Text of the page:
This is a very profound moment as, up until now, we've never seen a case where the decree wasn't fulfilled. That isn't lost on a character known as Skull Mask, an extremely zealous live-streamer who acts as the de facto leader of the Arrowhead. He arrives on the scene having received the decree that he will be taken to Hell shortly after the baby, which he has interpreted as meaning that he's been chosen to correct the error made by God when he condemned the infant. When he sees that the child is still alive, he tries to kill it in a fit of confusion. But Min Hye-jin manages to hold Skull Mask off until the demons come and take him to Hell.

All of this chaos has a pretty serious effect on the assembled crowd. Everything they've just seen flies in the face of what they've been told by the religious groups who claim to understand what's going on. When representatives of the New Truth Society show up and try to follow Min Hye-jin as she flees with the baby, the crowd refuses to let them through and calls the church members "pathetic crooks" and "a bunch of liars."

What Hellbound is really trying to say

Seeing the crowd turn on the New Truth Society is a major moment as the church has, up until that point, wielded a huge amount of social and political power. But now that the world has seen that their doctrine is false, it appears that their power is quickly crumbling away.

After escaping, Min Hye-jin and the baby manage to hail a cab. "I don't know much about God ... but there's one thing I do know," the taxi driver tells Min Hye-jin, "and that is that this world belongs to humans. We should settle our matters ourselves."

This statement is, in many ways, a perfectly succinct summarization of the main thematic threads of "Hellbound." Although the demons are a terrifying violent force, it isn't something humanity actually has any control over. This is a horrible prospect but it's one that is made significantly worse by the New Truth Society and the Arrowhead.

Both groups seized on a moment when humanity was facing extreme fear and confusion and used it to gain an outsized amount of influence. The New Truth Society, in particular, actively worked to hide the fact that they knew their own doctrine was false. They claimed that they wanted to help society by showing everyone God's plan, but the reality is, they wanted to scare people into believing they had all the answers so they could wield power over them. Think of them like a preacher who claims that a deadly hurricane is God's punishment for humanity's sins.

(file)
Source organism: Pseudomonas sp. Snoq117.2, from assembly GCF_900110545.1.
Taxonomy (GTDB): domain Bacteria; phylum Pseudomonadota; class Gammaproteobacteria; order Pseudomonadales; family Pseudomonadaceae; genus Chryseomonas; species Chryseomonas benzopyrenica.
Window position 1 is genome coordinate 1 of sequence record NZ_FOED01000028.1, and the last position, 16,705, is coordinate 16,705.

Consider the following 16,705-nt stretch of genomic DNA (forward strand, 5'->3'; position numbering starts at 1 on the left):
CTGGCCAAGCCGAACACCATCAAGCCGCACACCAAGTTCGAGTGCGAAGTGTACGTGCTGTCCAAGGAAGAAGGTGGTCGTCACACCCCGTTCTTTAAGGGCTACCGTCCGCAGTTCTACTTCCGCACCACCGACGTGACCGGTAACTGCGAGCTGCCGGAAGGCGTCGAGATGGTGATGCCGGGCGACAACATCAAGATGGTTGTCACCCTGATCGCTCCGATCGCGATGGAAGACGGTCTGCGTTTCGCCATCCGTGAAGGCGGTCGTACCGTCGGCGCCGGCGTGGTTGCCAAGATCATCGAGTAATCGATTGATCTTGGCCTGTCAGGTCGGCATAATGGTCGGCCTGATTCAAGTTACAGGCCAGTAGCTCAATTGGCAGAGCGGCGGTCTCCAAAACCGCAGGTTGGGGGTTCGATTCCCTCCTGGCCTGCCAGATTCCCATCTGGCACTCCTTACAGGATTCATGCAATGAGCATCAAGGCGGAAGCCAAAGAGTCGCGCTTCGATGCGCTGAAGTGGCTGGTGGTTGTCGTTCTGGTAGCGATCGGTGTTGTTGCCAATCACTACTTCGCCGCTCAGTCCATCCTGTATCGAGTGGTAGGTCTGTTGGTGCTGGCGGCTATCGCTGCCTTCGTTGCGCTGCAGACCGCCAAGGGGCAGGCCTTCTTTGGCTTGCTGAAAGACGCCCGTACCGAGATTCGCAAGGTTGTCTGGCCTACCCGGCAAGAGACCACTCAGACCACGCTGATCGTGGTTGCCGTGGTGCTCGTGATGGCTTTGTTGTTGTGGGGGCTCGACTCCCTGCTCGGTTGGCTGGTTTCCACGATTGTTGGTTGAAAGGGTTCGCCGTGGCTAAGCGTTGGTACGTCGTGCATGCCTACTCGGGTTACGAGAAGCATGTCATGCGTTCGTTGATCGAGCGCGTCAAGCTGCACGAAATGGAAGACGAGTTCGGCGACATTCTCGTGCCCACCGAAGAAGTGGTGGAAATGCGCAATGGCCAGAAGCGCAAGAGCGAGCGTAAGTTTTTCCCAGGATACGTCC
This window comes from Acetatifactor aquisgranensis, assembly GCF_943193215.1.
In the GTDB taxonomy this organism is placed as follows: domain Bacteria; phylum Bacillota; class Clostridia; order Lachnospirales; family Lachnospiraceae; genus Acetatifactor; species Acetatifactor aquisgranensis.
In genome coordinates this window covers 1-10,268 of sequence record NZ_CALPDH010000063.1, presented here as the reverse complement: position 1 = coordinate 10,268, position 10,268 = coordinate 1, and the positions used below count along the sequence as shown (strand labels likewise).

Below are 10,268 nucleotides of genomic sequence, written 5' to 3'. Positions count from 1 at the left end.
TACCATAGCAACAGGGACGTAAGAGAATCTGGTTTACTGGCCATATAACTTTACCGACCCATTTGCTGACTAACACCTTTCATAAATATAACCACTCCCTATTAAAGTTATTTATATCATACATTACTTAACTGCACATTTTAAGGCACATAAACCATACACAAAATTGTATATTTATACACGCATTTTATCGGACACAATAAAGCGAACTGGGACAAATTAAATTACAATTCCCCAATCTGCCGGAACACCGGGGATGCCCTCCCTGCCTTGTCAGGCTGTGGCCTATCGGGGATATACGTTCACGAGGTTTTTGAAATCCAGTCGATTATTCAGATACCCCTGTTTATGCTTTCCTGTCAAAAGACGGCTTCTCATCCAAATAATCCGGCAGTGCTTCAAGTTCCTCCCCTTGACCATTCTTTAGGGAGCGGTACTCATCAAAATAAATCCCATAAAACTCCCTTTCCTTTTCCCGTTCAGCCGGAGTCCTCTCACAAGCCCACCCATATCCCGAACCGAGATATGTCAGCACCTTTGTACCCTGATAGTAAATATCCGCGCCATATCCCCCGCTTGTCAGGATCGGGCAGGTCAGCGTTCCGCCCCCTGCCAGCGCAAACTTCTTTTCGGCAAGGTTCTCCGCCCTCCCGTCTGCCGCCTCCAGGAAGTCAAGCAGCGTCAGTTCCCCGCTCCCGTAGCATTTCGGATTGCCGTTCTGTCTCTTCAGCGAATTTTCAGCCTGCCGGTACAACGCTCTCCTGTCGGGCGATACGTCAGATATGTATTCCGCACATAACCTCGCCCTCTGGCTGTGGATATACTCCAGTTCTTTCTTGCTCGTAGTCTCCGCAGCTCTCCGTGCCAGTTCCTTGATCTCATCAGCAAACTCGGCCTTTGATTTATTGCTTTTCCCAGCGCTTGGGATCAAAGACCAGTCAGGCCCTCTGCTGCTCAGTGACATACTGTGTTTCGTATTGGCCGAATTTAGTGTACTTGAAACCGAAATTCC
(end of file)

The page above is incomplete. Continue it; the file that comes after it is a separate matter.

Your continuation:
The taxi driver's remarks get at the heart of what "Hellbound" is trying to say. It's not asking viewers to disbelieve in the supernatural. Rather, it's asking us to remain skeptical of those who manipulate our fears of the supernatural to try and exert power over others.

How Hellbound's cliffhanger ending sets up a potential Season 2

The ending of "Hellbound" is a classic "good news, bad news" situation. The good news is that Min Hye-jin has struck a major blow against the New Truth Society. The bad news is that we've gotten no closer to understanding what the demons are or how to stop them. In the episode's final moments, we also learn that there are more to the decrees than we previously knew.

The finale ends in the museum dedicated to Park Jeong-ja (Kim Shin-rok), a woman who was taken by the demons during a live television broadcast that helped the New Truth Society "prove" their claims. The house she was taken in has been preserved along with her charred remains, which are kept under a plexiglass case. As the camera zooms in on her skeleton, it begins to shake, and after a few intense moments, Park Jeong-ja is reanimated and seemingly brought back to life.

This cliffhanger implies that there are plans for another season of "Hellbound" and it also hints at what that season may explore. While Season 1 focused on the human response to the arrival of the demons, we don't actually learn much about the phenomenon itself. By introducing this new wrinkle to the process — that those condemned to Hell may eventually be resurrected — the show is perhaps indicating that if there is a Season 2, we might be digging deeper into the actual mythology of the demons themselves.

Why was Park Jeong-ja resurrected? What will she have to say about what she experienced? And while we're at it, why was the baby spared by the demons? We'll just have to hope that Netflix renews "Hellbound" for a second season so we can get those answers.